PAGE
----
Istanbul has a nice transportation system worked out. They have a card, that works very much like the Dutch "OV chip card" (though without the checking out part). The card can be used for all open/public transportation, including but not limited to trains, metros, trams and boats.
You buy a card (10 TL),  and it already has some money on it (4 TL). Every time you check in anywhere (which is the only way you can get on the platform - and there are supervisors at every station) you pay a small amount ( 2 TL), no matter how many stops you take. So basically, it's not about the distance so much as the amount of lines you use. Oh, and by the way: their subway is the third oldest in the world (1875), after the ones in London (1863) and New York (1868).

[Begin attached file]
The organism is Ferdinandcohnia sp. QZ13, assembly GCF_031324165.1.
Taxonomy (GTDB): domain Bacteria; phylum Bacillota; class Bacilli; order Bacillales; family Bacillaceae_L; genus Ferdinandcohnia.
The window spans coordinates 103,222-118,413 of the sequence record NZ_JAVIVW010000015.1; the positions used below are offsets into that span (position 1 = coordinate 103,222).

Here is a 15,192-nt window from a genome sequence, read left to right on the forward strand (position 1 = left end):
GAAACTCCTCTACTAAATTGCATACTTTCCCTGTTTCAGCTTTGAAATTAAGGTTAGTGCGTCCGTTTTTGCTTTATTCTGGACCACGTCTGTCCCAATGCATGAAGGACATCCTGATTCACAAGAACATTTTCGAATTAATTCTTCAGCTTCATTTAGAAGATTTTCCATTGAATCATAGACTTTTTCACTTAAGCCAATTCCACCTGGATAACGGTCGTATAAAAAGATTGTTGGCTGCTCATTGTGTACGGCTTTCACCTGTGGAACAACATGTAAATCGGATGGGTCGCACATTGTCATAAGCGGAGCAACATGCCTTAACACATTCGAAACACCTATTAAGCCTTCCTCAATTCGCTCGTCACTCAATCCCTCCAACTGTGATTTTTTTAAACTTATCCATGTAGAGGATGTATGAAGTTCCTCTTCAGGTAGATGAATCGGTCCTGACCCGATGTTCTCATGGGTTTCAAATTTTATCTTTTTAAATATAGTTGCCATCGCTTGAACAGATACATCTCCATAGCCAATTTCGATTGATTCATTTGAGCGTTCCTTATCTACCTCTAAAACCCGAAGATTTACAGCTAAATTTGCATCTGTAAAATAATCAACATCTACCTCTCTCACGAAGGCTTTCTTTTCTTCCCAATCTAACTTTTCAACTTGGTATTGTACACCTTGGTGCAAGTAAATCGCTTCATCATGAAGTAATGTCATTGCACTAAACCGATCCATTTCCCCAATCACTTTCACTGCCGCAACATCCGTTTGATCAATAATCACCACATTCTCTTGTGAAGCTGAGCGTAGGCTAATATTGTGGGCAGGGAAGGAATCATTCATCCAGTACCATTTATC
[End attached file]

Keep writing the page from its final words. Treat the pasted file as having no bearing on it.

Istanbul is greener and spacier than I thought it would be. I got there in the right period: All the tulips were blossoming, and Hyacinths were all around. (Both belong to my top ten flowers, the latter is where my name's derived from). I ended up doing far more walking than I expected - and got new shoes to accommodate said walking. We even walked all the way to the Taksim Square on the Asian side of the city  (Ironically Taksim means Division/Dividing), which is what all the Turkish Twitter-block commotion is about.
They have plenty of naturally coloured flowers, yet find a need to do this